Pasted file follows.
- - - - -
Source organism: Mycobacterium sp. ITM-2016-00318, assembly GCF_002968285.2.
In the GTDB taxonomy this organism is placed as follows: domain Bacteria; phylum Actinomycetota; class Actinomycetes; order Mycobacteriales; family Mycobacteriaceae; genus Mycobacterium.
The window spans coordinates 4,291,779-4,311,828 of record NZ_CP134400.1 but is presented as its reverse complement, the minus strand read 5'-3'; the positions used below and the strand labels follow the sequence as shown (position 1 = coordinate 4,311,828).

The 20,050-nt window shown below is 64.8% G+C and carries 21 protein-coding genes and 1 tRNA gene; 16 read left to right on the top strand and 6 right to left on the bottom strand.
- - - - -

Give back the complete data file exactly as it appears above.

Source organism: Mycobacterium sp. ITM-2016-00318, assembly GCF_002968285.2.
In the GTDB taxonomy this organism is placed as follows: domain Bacteria; phylum Actinomycetota; class Actinomycetes; order Mycobacteriales; family Mycobacteriaceae; genus Mycobacterium.
The window spans coordinates 4,291,779-4,311,828 of record NZ_CP134400.1 but is presented as its reverse complement, the minus strand read 5'-3'; the positions used below and the strand labels follow the sequence as shown (position 1 = coordinate 4,311,828).

The 20,050-nt window shown below is 64.8% G+C and carries 21 protein-coding genes and 1 tRNA gene; 16 read left to right on the top strand and 6 right to left on the bottom strand.